(a) Of the funds made available by Section 80230, the sum of four hundred ten million dollars ($410,000,000) shall be available for the protection and restoration of rivers, lakes, and streams to improve climate resilience, water supplies, water quality, and other benefits. To the extent feasible, preference shall be given to natural infrastructure projects. Eligible projects include, but are not limited to, the following:
(1) Multibenefit river and urban stream parkway projects that protect and restore riparian habitats, improve climate resilience, enhance natural drainages, protect and restore watersheds, and provide public access.
(2) Multibenefit watershed protection or restoration projects that improve climate resilience within the Los Angeles River watershed and the San Gabriel River watershed that are implemented pursuant to Section 79508 of the Water Code.
(3) Climate resilience projects identified in the Lake Tahoe Environmental Improvement Program.
(b) Of the funds made available by subdivision (a), the sum of one hundred eighty-five million dollars ($185,000,000) shall be available to the Natural Resources Agency and allocated as follows:
(1) One hundred sixty-five million dollars ($165,000,000) for outlay projects and operations that provide air quality and habitat benefits and that implement the Natural Resources Agency’s Salton Sea Management Program.
(2) Twenty million dollars ($20,000,000) to the Salton Sea Authority for purposes consistent with the New River Water Quality, Public Health, and River Parkway Development Program, as described in Section 71103.6.
(c) Of the funds made available by subdivision (a), seventy million dollars ($70,000,000) shall be available pursuant to Division 22.8 (commencing with Section 32600) for projects that improve the climate resiliency or the protection of the Los Angeles River watershed or are consistent with the Lower Los Angeles River Revitalization Plan.
(d) (1) Of the funds made available by subdivision (a), seventy million dollars ($70,000,000) shall be available pursuant to Division 23 (commencing with Section 33000) for projects that improve the climate resiliency or the protection of the Los Angeles River watershed and are a part of the revitalization plan developed by the Upper Los Angeles River and Tributaries Working Group pursuant to Section 33220.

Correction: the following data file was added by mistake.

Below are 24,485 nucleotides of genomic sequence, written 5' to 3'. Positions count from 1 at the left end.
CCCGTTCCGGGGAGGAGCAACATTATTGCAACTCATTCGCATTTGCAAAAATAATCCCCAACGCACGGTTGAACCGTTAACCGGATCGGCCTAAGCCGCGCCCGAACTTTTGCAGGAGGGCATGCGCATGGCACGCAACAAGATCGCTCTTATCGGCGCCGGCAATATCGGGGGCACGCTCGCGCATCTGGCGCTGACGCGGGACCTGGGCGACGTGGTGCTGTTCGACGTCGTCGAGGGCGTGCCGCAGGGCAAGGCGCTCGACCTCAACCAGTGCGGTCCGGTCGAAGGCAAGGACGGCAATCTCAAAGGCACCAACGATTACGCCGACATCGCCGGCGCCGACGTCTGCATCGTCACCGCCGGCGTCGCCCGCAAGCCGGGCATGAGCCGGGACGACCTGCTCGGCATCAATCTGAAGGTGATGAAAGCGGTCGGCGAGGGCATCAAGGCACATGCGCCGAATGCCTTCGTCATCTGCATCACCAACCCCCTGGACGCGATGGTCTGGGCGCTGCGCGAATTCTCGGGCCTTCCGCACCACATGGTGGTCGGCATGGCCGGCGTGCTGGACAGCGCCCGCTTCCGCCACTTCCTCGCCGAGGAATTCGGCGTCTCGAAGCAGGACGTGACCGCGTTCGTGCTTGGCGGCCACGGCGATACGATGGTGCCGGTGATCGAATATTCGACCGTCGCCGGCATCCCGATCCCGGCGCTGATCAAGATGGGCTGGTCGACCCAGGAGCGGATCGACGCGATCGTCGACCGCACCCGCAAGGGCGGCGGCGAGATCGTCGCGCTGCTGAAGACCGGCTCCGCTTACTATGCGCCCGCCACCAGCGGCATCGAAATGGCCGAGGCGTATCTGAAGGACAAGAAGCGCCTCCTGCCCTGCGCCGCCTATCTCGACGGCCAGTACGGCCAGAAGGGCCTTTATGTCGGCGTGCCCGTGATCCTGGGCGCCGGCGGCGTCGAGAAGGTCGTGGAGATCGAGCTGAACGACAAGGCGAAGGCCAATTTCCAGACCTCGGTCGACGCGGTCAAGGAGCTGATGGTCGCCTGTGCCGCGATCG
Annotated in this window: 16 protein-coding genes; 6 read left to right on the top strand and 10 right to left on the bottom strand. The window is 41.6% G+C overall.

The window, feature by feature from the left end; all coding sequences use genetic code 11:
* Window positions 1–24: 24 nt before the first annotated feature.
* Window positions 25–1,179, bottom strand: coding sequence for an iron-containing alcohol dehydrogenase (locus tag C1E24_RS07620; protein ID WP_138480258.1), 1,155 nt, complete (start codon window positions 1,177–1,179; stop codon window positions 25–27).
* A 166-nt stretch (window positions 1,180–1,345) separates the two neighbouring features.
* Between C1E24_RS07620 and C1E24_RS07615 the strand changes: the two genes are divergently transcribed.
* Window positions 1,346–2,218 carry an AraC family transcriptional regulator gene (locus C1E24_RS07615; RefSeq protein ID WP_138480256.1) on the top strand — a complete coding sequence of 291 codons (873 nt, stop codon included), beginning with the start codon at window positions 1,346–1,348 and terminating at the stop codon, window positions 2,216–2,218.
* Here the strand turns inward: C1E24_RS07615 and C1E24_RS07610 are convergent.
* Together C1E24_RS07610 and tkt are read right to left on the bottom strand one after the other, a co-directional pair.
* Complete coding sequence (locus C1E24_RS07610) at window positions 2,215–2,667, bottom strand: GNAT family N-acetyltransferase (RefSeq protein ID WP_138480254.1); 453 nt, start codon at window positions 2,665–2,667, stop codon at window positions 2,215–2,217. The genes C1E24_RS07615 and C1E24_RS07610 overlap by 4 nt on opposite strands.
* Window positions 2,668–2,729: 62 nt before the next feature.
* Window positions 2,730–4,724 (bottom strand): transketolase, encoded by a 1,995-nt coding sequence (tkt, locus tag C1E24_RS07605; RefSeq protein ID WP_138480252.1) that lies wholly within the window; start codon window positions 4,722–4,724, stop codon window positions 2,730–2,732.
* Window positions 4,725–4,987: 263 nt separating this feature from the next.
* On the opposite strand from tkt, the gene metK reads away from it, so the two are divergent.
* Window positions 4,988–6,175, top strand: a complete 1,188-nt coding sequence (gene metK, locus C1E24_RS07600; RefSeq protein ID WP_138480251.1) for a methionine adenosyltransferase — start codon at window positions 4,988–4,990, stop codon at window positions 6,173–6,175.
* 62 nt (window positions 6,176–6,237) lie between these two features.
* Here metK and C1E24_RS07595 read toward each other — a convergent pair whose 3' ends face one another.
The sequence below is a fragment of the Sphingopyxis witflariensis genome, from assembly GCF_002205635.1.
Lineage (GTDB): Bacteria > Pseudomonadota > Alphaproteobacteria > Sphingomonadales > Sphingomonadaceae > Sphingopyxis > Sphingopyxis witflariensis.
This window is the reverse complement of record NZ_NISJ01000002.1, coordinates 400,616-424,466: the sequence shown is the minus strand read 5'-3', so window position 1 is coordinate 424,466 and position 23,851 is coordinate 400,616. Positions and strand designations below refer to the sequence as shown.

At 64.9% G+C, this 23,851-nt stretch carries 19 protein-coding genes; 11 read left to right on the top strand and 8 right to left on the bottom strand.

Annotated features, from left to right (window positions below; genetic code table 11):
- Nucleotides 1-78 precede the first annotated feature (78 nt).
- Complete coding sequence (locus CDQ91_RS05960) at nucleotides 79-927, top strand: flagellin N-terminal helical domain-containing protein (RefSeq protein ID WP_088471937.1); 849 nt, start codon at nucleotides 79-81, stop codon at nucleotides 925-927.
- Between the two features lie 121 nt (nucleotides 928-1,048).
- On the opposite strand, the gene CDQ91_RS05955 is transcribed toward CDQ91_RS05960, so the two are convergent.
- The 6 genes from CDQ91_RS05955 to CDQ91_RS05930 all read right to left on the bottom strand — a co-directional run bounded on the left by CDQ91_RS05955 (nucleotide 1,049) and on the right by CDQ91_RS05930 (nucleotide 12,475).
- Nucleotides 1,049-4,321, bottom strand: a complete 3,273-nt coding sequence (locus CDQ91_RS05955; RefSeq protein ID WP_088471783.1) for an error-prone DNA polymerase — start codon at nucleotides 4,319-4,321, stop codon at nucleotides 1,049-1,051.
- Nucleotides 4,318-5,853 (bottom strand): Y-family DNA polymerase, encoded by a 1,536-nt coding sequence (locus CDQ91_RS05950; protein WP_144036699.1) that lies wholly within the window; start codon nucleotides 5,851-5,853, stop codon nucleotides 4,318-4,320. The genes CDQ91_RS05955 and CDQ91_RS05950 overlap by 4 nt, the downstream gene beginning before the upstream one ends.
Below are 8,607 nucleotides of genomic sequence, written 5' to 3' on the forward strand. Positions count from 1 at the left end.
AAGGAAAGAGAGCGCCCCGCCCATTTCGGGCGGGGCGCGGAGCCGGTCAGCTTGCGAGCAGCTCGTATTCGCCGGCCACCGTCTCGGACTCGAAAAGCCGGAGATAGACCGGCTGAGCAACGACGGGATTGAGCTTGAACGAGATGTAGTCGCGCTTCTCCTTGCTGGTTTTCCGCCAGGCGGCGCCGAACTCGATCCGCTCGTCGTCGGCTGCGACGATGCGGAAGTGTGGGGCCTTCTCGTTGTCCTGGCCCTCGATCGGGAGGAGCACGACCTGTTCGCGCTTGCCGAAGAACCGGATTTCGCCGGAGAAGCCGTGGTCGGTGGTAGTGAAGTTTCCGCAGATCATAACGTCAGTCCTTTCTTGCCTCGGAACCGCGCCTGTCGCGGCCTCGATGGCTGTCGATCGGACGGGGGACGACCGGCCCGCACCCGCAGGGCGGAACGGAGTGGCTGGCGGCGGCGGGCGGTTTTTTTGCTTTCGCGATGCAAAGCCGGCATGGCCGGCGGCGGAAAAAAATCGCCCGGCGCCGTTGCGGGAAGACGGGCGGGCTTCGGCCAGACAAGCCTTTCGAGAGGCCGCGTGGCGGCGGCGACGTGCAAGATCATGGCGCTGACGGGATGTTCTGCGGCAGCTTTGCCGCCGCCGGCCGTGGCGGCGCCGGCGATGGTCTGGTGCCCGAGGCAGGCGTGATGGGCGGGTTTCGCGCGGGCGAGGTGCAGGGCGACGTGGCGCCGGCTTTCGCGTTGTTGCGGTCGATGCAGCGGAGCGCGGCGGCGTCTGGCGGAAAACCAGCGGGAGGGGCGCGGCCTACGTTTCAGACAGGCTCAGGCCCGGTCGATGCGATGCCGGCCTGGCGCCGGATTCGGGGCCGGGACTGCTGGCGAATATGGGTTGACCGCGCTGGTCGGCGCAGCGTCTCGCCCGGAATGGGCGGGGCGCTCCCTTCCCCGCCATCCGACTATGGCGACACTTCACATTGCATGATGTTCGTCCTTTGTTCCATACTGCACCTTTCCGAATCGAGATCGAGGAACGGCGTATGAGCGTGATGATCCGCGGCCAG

(2) Forty million dollars ($40,000,000) of the funds available pursuant to this subdivision shall be available allocated for projects that include, but are not limited to, projects that protect or enhance the Los Angeles River, parkway projects that include connectivity to parks and open space in neighboring communities within the San Fernando Valley, including the Tujunga Wash, and projects along the Arroyo Seco waterway.
(e) Of the funds made available by subdivision (a), twenty-five million dollars ($25,000,000) shall be available for multibenefit watershed protection, restoration, and public access projects that improve climate resilience pursuant to the Lower American River Conservancy Program (Chapter 10.5 (commencing with Section 5845) of Division 5).

80234.
 (a) Of the funds made available by Section 80230, the sum of one hundred forty million dollars ($140,000,000) shall be available for flood management projects that are components of multibenefit flood management system improvements that reduce risks to public safety and provide improvement to wildlife habitat. Eligible project types include, but are not limited to, levee setbacks, connecting rivers with flood plains, enhancement of flood plains and bypasses, off-stream groundwater recharge, improved coordination and management of surface and groundwater supplies, and land acquisitions and easements necessary for these project types. To the extent feasible, project selection shall be guided by approved local hazard mitigation plans and preference shall be given to natural infrastructure projects and projects that improve drought resiliency. Eligible projects include, but are not limited to, the following:
(1) Multibenefit flood management projects that reduce the impacts of climate change on inland or coastal infrastructure, communities, or ecosystems, and provide ecosystem, wildlife, or groundwater recharge benefits.